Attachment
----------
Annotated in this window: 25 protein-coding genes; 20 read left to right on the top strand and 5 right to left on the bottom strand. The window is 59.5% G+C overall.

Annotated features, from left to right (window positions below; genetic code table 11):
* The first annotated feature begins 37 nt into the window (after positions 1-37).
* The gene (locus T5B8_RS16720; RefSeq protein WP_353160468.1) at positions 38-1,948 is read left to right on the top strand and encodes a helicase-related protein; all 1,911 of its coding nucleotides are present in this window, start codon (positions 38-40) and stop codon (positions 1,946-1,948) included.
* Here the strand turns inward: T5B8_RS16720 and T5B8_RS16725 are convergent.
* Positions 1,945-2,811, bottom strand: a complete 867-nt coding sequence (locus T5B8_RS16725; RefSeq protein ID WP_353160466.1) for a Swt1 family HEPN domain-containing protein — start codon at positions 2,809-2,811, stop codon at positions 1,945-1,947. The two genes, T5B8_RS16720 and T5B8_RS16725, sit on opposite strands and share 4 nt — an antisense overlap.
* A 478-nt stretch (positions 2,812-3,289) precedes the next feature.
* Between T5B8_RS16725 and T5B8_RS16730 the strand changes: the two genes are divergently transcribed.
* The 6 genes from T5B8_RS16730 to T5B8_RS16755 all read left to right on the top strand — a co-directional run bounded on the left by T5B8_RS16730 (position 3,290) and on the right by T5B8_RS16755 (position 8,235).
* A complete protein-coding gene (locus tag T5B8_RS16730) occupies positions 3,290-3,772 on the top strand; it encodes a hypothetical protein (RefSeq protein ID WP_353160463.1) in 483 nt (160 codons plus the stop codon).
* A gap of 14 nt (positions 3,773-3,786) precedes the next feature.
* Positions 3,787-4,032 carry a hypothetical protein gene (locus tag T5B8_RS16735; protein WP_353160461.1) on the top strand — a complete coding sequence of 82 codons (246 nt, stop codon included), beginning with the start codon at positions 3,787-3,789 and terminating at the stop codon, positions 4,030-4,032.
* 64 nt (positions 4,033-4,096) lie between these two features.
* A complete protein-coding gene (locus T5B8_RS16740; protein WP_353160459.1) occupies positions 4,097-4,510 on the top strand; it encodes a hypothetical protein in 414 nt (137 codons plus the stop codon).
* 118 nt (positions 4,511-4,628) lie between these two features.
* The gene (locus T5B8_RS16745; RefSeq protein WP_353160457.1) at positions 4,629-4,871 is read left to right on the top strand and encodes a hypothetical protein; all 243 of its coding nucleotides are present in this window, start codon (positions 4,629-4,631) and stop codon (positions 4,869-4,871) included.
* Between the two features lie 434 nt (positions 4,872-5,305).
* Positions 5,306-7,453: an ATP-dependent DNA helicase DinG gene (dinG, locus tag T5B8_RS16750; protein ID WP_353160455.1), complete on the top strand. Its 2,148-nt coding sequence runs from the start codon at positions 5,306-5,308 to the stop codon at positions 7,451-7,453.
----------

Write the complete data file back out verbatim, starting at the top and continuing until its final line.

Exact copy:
Annotated in this window: 25 protein-coding genes; 20 read left to right on the top strand and 5 right to left on the bottom strand. The window is 59.5% G+C overall.

Annotated features, from left to right (window positions below; genetic code table 11):
* The first annotated feature begins 37 nt into the window (after positions 1-37).
* The gene (locus T5B8_RS16720; RefSeq protein WP_353160468.1) at positions 38-1,948 is read left to right on the top strand and encodes a helicase-related protein; all 1,911 of its coding nucleotides are present in this window, start codon (positions 38-40) and stop codon (positions 1,946-1,948) included.
* Here the strand turns inward: T5B8_RS16720 and T5B8_RS16725 are convergent.
* Positions 1,945-2,811, bottom strand: a complete 867-nt coding sequence (locus T5B8_RS16725; RefSeq protein ID WP_353160466.1) for a Swt1 family HEPN domain-containing protein — start codon at positions 2,809-2,811, stop codon at positions 1,945-1,947. The two genes, T5B8_RS16720 and T5B8_RS16725, sit on opposite strands and share 4 nt — an antisense overlap.
* A 478-nt stretch (positions 2,812-3,289) precedes the next feature.
* Between T5B8_RS16725 and T5B8_RS16730 the strand changes: the two genes are divergently transcribed.
* The 6 genes from T5B8_RS16730 to T5B8_RS16755 all read left to right on the top strand — a co-directional run bounded on the left by T5B8_RS16730 (position 3,290) and on the right by T5B8_RS16755 (position 8,235).
* A complete protein-coding gene (locus tag T5B8_RS16730) occupies positions 3,290-3,772 on the top strand; it encodes a hypothetical protein (RefSeq protein ID WP_353160463.1) in 483 nt (160 codons plus the stop codon).
* A gap of 14 nt (positions 3,773-3,786) precedes the next feature.
* Positions 3,787-4,032 carry a hypothetical protein gene (locus tag T5B8_RS16735; protein WP_353160461.1) on the top strand — a complete coding sequence of 82 codons (246 nt, stop codon included), beginning with the start codon at positions 3,787-3,789 and terminating at the stop codon, positions 4,030-4,032.
* 64 nt (positions 4,033-4,096) lie between these two features.
* A complete protein-coding gene (locus T5B8_RS16740; protein WP_353160459.1) occupies positions 4,097-4,510 on the top strand; it encodes a hypothetical protein in 414 nt (137 codons plus the stop codon).
* 118 nt (positions 4,511-4,628) lie between these two features.
* The gene (locus T5B8_RS16745; RefSeq protein WP_353160457.1) at positions 4,629-4,871 is read left to right on the top strand and encodes a hypothetical protein; all 243 of its coding nucleotides are present in this window, start codon (positions 4,629-4,631) and stop codon (positions 4,869-4,871) included.
* Between the two features lie 434 nt (positions 4,872-5,305).
* Positions 5,306-7,453: an ATP-dependent DNA helicase DinG gene (dinG, locus tag T5B8_RS16750; protein ID WP_353160455.1), complete on the top strand. Its 2,148-nt coding sequence runs from the start codon at positions 5,306-5,308 to the stop codon at positions 7,451-7,453.